"At some level, we need to coach people on how to talk about these things – both managers and employees; so if the manager or HOD is not taking proactive measures, it’s a way of finding out who else would and how to do it in a non-abrasive manner where you can be heard and helped."

Next, comes a point on company culture, especially if the organisation has been around for a long time and is thus deeply ingrained in the 'modus operandi' of the system. While this is so, employees do have a level of responsibility in speaking up for it and where possible, although in certain work cultures, this is not allowed, even when there are 'speak up' processes in place.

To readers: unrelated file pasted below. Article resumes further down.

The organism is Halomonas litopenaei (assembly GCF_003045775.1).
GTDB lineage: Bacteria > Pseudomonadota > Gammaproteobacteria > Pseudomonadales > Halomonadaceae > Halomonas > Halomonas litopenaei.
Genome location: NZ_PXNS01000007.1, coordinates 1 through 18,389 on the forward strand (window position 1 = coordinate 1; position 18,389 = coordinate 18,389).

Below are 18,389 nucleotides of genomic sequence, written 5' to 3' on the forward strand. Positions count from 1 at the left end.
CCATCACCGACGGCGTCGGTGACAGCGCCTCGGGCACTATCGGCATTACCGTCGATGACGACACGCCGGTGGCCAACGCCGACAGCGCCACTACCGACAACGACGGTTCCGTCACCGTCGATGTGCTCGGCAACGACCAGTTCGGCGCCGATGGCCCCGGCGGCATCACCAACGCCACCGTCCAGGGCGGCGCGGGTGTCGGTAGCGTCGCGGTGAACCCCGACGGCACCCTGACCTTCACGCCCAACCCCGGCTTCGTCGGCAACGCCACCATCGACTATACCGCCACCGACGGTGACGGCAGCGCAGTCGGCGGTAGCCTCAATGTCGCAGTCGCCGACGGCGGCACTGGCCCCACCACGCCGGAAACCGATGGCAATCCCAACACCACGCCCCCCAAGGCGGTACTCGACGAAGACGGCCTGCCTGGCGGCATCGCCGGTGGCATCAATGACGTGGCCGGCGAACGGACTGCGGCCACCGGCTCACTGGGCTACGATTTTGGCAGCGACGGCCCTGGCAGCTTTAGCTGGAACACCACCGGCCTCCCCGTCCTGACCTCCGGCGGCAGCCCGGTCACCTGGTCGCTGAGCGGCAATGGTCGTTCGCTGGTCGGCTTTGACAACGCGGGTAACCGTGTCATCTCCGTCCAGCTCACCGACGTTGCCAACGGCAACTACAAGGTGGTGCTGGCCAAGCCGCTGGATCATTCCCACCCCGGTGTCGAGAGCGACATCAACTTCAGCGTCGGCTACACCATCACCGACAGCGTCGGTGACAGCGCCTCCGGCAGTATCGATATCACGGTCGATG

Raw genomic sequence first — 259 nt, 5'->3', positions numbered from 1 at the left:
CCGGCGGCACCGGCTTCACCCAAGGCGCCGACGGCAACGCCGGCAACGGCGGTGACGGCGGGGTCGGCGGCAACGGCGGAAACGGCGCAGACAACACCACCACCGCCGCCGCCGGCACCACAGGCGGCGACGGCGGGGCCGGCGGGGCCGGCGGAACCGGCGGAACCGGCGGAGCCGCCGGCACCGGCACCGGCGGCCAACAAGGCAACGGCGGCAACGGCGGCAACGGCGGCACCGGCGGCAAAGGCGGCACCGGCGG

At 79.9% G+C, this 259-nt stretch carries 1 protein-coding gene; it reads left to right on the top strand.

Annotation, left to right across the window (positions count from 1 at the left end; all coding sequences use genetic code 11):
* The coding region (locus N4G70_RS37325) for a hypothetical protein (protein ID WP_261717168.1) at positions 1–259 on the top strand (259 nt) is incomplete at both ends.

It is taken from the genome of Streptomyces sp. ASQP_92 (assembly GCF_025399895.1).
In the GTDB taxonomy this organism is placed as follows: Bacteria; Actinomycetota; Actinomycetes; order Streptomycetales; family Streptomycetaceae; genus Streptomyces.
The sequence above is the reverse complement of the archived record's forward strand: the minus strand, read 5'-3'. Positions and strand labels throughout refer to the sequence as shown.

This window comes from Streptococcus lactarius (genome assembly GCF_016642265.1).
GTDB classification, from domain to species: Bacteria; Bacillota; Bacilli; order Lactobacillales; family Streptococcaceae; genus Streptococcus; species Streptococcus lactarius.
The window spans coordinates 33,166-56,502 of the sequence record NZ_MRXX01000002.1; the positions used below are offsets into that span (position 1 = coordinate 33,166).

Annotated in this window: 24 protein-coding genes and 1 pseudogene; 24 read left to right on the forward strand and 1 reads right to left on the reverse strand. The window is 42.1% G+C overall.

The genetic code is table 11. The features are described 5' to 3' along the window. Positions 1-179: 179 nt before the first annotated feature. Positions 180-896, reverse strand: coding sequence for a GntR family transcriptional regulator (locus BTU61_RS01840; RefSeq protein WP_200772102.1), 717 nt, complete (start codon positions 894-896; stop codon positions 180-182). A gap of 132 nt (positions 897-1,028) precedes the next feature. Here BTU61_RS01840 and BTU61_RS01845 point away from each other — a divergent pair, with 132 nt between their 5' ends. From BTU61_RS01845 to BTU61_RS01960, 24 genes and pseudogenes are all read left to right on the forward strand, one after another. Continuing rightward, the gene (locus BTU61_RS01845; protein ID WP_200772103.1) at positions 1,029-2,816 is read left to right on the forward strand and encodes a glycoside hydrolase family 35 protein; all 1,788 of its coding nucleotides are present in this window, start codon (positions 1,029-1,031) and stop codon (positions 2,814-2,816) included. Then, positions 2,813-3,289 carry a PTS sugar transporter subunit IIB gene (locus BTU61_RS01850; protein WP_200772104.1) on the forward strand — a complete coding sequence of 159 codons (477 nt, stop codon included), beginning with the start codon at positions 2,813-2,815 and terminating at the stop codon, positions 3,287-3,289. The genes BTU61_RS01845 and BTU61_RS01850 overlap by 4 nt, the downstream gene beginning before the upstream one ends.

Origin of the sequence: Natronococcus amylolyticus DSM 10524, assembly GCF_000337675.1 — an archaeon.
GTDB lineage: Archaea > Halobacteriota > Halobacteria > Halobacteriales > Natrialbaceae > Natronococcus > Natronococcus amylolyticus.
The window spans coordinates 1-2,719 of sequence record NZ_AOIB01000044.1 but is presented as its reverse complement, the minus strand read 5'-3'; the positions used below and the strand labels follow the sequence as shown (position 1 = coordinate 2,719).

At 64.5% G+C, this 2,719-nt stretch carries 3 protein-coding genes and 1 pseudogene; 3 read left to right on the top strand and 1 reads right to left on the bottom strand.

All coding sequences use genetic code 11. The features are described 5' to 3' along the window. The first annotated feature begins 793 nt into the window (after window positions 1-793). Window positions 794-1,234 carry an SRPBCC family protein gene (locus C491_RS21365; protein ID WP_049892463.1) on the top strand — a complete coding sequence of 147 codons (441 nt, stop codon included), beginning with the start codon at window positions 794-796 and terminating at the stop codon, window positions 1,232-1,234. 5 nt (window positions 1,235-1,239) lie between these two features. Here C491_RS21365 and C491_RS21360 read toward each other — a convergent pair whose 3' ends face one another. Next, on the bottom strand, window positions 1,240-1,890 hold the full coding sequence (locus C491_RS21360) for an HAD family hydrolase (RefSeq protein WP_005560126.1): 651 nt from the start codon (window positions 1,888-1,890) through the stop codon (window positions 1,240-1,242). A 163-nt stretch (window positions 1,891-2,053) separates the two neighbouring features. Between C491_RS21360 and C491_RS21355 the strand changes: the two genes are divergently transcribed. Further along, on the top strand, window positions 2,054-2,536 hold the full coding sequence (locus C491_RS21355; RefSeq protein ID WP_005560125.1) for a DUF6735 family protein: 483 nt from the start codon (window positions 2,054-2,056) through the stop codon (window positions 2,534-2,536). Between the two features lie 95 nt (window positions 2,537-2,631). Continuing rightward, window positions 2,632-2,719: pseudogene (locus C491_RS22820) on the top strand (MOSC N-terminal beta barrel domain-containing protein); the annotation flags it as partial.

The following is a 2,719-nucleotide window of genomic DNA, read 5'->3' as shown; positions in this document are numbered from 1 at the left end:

A speaker advised: "If it is possible [to speak up] in your organisation, taking a level of responsibility to speak up to highlight issues at hand is indeed important. And ultimately, if none of the above is actually suited to your particular situation because the culture is very tiny or there is no opportunity or mechanism to speak up without repercussions, please remember that we all have choices.

"We do not have to stay stuck in a toxic relationship whatever the nature of the relationship, and that includes a professional relationship. I appreciate it's easier said than done, and making changes especially when we have life responsibilities, it might not be an easy thing to do in a short period of time, but if it is damaging you to the level that it's impacting your mental wellbeing, please think about it."


Photo: 123RF